Demonstrators prepare to protest demanding the resignation of President Jovenel Moïse in Port-au-Prince, Haiti, on October 17, 2019. | Valerie Baeriswyl/AFP/Getty Images
From Argentina to Lebanon, images that defined a year of unrest.
2019 will go down as a year of worldwide unrest. In the last few months, protests have raged from Haiti and Venezuela to Iraq and Lebanon, from Russia to Canada.
Around the world, citizens are frustrated about inaction on climate change or angry about government corruption. Some protests have made international news; others have come and gone with less attention. But one thing many of them have in common
is the presence of protest art.
The quality and wit of
signs, murals, and costumes are striking, prompting viewers around the world to think about the movements in new ways.
The appeal of a
nonverbal, approachable commentary in the world of social media is not lost on activists. In Lebanon, anti-government protestors portrayed politicians as the Joker. In Santiago, Chile, women unfurled a banner to protest gender-based violence.
Here’s a look at some of the works from around the world.
South and Latin America
Juan Mabromata/AFP/Getty Images Members of leftist parties and Bolivian citizens watch a burning dummy depicting President Trump during a demonstration in support of Bolivia’s overthrown president Evo Morales in front of the US embassy in Buenos Aires, on November 22, 2019.
Javier Torres/AFP/Getty Images Women protest against gender violence and the government in Santiago, Chile, on November 29, 2019.
Juan Carlos Torres/NurPhoto via Getty Images Colombian indigenous people and students protest on the eighth consecutive day against the government of Colombian President Ivan Duque in Bogota on November 29, 2019. S
Roman Camacho/SOPA Images/LightRocket via Getty Images A mother and daughter walk by anti-Nicolas Maduro graffiti, who is rendered as “Salt Bae” in Caracas, Venezuela, on February 12, 2019.
Atta Kenare/AFP/Getty Images An Iranian man walks past a mural painted on the walls of the former US embassy in Tehran on November 2, 2019.
Ahmad Al Rubaye/AFP/Getty Images An Iraqi protester paints on a concrete barrier on al-Rasheed street in the capital Baghdad, during a lull in the anti-government demonstrations on December 5, 2019.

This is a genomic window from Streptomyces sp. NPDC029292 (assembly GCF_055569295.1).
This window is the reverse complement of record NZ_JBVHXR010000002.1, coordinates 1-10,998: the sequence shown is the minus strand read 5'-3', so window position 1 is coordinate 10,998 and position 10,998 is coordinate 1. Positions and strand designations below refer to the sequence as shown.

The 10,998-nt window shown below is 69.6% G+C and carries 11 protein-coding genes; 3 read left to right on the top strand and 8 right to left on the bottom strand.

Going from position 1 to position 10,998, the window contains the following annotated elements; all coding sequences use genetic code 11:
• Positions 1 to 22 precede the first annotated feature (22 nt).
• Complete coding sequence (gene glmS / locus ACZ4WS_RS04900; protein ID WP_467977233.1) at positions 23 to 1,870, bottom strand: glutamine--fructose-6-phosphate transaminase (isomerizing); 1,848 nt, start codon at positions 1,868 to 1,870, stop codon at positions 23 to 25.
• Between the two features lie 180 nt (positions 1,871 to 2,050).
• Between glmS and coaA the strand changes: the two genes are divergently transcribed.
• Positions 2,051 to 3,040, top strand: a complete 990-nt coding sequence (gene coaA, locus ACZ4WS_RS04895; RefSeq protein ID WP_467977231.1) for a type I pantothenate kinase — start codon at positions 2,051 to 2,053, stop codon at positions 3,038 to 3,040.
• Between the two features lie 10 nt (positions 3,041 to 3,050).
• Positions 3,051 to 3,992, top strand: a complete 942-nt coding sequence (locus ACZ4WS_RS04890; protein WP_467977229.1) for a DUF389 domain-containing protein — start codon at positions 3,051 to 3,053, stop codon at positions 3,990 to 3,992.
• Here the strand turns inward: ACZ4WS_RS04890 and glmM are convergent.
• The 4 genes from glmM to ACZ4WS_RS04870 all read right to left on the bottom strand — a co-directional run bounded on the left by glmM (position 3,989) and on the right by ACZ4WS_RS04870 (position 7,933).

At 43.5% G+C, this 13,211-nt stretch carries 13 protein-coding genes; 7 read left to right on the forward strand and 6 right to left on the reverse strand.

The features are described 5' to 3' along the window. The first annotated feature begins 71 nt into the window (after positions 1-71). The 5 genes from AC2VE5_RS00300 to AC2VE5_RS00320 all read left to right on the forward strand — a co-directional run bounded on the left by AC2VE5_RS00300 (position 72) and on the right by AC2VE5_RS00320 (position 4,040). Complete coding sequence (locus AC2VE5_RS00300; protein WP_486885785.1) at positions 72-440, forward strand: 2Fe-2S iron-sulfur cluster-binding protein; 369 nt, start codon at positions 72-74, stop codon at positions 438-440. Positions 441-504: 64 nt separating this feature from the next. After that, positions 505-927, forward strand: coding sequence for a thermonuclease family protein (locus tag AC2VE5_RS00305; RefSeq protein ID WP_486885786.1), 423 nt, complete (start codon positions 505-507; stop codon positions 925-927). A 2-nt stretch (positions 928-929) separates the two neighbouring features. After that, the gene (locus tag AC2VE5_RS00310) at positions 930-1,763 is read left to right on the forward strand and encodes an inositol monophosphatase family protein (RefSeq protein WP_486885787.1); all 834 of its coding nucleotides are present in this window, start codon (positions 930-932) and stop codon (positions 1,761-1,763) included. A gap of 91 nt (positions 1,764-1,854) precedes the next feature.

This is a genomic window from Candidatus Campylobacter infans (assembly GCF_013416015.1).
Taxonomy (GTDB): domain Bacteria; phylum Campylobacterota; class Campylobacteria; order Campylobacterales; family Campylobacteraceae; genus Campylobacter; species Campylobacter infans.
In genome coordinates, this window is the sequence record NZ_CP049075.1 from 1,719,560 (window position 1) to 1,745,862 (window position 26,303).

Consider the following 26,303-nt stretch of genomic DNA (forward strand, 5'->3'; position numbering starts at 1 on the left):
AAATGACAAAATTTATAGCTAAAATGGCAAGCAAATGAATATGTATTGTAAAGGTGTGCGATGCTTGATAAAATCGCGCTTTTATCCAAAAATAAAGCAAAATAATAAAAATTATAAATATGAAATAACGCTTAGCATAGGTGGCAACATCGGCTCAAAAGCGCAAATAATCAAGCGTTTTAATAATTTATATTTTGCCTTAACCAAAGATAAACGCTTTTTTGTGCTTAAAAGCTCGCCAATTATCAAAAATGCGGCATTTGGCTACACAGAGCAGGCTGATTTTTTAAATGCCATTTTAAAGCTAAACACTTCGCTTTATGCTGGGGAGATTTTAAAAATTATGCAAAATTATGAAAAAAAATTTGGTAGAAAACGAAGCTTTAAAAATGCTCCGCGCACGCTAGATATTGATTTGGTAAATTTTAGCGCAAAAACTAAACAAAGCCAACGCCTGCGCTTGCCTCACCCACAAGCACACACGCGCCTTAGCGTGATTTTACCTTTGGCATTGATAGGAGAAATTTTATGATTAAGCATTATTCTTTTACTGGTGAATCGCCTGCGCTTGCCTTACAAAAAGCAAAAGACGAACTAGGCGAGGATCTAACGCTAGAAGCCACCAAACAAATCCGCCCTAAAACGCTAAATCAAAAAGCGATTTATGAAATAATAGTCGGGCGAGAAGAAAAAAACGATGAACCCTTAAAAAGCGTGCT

Joseph Eid/AFP/Getty Images Anti-government protesters sit under graffiti depicting Lebanese politicians as Joker in downtown Beirut on November 12, 2019.
Majdi Fathi/NurPhoto via Getty Images A Palestinian woman in Gaza City walks past a wall with graffiti showing President Trump with a footprint on his face on June 23, 2019. The Arabic text below reads, in Arabic: “For al-Quds (Jerusalem) and the right of return we resist.”
Ozan Kose/AFP/Getty Images Sudanese protesters sit in front of a recently painted mural during a demonstration near the army headquarters in the capital Khartoum on April 24, 2019. With the fall of veteran leader Omar al-Bashir, Sudan’s long-stifled graffiti artists have been able to express their art.
Europe and Asia
Marcus Yam / Los Angeles Times via Getty Images Lok Yi, a 27-year-old art student, folds paper cranes in the Times Square shopping area of Causeway Bay in Hong Kong, on September 29, 2019, as part of ongoing anti-government protests.
Celestino Arce/NurPhoto via Getty Images A protester holds a banner demanding the release of actor Pavel Ustinov in Moscow, Russia, on September 19, 2019. Ustinov was sentenced to three-and-a-half years in jail for participating in anti-government protests.
STR/NurPhoto via Getty Images Activists hold a banner depicting Ukrainian anti-corruption campaigner Kateryna Gandzyuk in Kiev, Ukraine, on February 9, 2019. Gandzyuk died from injuries from an acid attack in July 2018.
Louis Baudoin/AFP/Getty Images High school students lie on the ground as they protest climate change in front of the Canadian prime minister’s campaign office in Montreal on October 18, 2019.
Erik McGregor/LightRocket via Getty Images Parents and their children held a rally outside Governor Andrew Cuomo’s offices in Manhattan on December 5, 2019, protesting against the controversial bills being proposed that would allow children to be vaccinated with STD vaccines without parental knowledge or consent.